about the author

Staff Book Reviewer Spencer Dew is the author of the novel Here Is How It Happens (Ampersand Books, 2013), the short story collection Songs of Insurgency (Vagabond Press, 2008), the chapbook Mont-Saint-Michel and Chartres (Another New Calligraphy, 2010), and the critical study Learning for Revolution: The Work of Kathy Acker (San Diego State University Press, 2011). His Web site is spencerdew.com.

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Leave Your Body Behind
A Review of Leave Your Body Behind
by Sandra Doller

Spencer Dew

You know the movie about the drunken style of kung fu? Or some such, a kind of fighting, traditional and with rules. But you know the one I mean, where improvisation with the choreography, where only when lit blind on grain alcohol can our hero really hold his own, bending like a reed and whipping like a knotted rope, wet, with plenty of torque behind the spin before the snap of impact? Like punch a person hard enough and you can see the words break through the fourth wall of your own perception: Crack, Pow, Kerplunk. It’s half a beating, half a haiku.

Sandra Doller’s book is like that, taking the known—quotes from poets on poetry, or dancers on the act of plotting out a plotless and unplanned dance, the genre of memoir, phrases familiar from laminated menus at late night places—and sets them twirling, intoxicated or mimicking some extreme idea of that state. Prose here bends like a shotgun barrel in the hands of one of those circus strongmen. Or maybe a better image would be a pretzel that blasts rock salt across tent canvas, and—presto!—a miraculous portrait appears!

And what does all this resemble, between the pudding and the bun? Say, “a man-made one main muscle. One merry manly masticated mass of membrane. The defiant ones are the one. Someone who can really say No. I get Steve Miller and Steve Martin confused.” Saint Gertrude Stein is here, speaking for herself, as are many others, from Eileen Myles telling us she’s really kind of a camera (and, man, Instagram agrees) to Steve Paxton on the relation of rules to improvisation, Bachelard on cabinetry, Bill T. Jones on the body moving, and Terry Gross in darkly prophetic italics: “the more data we take in, the less we remember, the more stressed we are and the less creative we become.” Did you know “Dolt” was a brand name for construction gear? It’s almost enough to make a person retreat into the “kind of ambiance Etsy would pay good dollars for.” We live in a world that is constantly screaming back at us: “Don’t drink the same old fixers. Trade up for spinach, juice justice, food deserts, and corner stores with bamboo baby yoga pants. Yloga. With butt pockets for Gogurt.” So much echo, in so little open space: “Someone quotes me quoting me back to me. I thanked him in my Acknowledgements.” Name-check the racists, save yourself the lecture on transubstantiation (because “then I’d have to eat you”). Sometimes a sack of emptiness just sits there “symbolizing nothing. The cymbal signs herself.”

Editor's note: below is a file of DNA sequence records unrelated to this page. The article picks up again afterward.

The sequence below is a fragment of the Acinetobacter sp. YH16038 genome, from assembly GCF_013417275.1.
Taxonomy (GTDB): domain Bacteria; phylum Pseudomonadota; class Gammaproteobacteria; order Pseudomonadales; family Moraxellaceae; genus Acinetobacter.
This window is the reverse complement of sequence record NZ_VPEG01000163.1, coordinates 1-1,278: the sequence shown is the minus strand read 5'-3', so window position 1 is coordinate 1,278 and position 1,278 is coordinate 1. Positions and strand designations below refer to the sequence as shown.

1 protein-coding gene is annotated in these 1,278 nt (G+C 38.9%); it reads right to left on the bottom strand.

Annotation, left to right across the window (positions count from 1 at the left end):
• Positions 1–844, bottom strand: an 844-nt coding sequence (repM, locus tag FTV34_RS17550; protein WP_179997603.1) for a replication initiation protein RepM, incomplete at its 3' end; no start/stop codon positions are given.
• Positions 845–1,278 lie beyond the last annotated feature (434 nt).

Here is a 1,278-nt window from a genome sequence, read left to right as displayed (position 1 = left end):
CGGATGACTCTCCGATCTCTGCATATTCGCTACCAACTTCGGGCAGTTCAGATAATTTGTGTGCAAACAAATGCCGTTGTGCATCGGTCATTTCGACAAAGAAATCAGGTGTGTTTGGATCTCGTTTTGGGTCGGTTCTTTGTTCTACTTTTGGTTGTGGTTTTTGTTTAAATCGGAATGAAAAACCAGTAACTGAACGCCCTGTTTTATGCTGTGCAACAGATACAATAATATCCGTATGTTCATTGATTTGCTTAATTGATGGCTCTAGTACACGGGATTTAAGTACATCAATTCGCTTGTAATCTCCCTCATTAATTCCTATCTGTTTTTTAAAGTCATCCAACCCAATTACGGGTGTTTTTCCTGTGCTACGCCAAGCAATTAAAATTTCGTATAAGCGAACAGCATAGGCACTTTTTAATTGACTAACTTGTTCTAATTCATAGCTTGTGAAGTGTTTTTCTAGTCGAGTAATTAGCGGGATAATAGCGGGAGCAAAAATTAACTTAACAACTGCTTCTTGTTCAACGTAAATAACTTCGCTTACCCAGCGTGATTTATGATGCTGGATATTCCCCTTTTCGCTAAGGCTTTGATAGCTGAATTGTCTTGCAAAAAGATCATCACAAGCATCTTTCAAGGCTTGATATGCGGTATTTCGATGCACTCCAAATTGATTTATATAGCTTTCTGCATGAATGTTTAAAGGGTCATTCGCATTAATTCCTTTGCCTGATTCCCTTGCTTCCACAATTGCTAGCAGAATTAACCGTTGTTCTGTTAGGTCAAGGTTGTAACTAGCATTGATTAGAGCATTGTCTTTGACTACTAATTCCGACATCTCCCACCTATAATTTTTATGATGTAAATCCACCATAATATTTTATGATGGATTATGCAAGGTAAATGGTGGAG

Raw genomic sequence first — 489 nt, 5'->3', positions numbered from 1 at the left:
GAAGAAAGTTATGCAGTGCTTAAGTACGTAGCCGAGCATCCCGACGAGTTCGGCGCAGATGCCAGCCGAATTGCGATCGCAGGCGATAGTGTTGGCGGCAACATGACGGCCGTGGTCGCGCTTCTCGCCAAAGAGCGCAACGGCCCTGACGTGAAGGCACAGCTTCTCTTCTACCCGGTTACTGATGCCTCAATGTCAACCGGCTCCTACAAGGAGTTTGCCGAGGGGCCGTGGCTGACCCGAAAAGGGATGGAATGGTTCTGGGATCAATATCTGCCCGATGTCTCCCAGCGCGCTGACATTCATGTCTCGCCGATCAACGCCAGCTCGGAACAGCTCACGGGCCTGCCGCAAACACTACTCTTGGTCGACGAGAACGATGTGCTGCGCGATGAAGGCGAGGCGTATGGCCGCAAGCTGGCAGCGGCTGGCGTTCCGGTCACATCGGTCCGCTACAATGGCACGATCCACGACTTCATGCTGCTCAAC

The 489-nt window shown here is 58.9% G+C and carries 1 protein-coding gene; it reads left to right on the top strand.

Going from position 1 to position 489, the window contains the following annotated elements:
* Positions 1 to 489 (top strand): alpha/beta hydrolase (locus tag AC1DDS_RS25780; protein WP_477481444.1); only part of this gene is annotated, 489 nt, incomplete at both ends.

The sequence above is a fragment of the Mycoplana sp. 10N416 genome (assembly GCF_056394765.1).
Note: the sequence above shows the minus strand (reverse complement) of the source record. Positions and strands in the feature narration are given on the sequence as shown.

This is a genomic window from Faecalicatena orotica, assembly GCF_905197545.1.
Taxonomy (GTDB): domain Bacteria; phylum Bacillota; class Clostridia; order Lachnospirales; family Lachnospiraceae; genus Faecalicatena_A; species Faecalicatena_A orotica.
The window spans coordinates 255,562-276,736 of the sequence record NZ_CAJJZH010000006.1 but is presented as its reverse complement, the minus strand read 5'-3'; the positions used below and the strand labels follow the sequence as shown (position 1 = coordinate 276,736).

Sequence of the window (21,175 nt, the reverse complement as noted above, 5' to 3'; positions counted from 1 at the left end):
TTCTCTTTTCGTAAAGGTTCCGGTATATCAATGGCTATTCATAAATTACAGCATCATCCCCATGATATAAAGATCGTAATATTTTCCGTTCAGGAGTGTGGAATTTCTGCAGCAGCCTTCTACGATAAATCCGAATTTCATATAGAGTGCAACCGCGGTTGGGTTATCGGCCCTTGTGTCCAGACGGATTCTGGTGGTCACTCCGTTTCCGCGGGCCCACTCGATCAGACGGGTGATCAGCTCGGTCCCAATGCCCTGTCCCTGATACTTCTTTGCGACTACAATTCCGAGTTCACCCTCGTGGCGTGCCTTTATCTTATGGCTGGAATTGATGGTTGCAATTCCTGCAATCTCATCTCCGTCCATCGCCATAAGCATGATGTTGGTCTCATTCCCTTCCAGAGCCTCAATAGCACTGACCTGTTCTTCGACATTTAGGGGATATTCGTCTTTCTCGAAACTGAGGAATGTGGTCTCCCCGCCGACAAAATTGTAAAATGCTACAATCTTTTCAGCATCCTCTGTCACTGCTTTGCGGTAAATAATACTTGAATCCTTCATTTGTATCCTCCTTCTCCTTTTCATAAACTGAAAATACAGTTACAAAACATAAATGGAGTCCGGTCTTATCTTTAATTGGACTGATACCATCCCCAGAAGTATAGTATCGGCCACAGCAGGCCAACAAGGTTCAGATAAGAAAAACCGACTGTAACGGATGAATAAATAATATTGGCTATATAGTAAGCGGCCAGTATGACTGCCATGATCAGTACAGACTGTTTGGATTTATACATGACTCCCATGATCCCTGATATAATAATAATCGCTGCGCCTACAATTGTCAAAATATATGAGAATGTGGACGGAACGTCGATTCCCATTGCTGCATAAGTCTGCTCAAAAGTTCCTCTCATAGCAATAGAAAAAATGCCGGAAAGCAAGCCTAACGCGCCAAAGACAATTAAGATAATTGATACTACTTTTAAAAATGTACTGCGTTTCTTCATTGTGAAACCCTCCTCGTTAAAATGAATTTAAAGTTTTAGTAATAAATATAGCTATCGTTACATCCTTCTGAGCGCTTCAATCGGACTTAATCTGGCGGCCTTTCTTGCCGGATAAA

On the one hand we have this wild flow: “Yesterday’s thong. Happy Birthday to a dog. Mix up sentence sandwich show the glow. Process in glove.” At other times, however, the pattern behind the appearance of flailing shines through like the nobs on a bent spine: “Clarity is a distant cousin of mine. Call her Claire. When we were kids we used to brain each other, ride the moped, skid rocks, round the alley, back it up, trickle down the side like the yolk ogle down, the yolk ogle down, the yolk ogle down.” Wakey, wakey, eggs and flesh: “Life over my hammy. Now I can’t get rid of that. You can never unheard it. That’s so rapey. It’s not my fault I carry my penis in my pocket. Blame my over-femme mama. Sure, the gash is good. But you don’t have to flaunt it.” Call Politico: “Talking about political poetry is the same as being political. Poetical.” Or as another page puts it: “A critic, a crux, a crutch, a crotch.”

You know the movie, right? He burps a bubble once all the baddies fall, the result of precisely orchestrated chaos, loose joints, and the improbably wheeled stepladder. Here’s how Doller puts it, yanking back the velveteen curtains: “Every morning waking up to prose is a little less like waking up at all. Sometimes the sentences jelly.” The movie doesn’t even matter. I’m just using it to point to the moon, that curdled light bulb. Who needs a kung fu movie when Les Figues gives you books that smack you right in the current, burning your eyes and your gold lamé? Whack, Slam, and Boom: “It doesn’t hurt much. Don’t be such a pantsuit. Get a hobby. This is it.”

Official Les Figues Press Web Site

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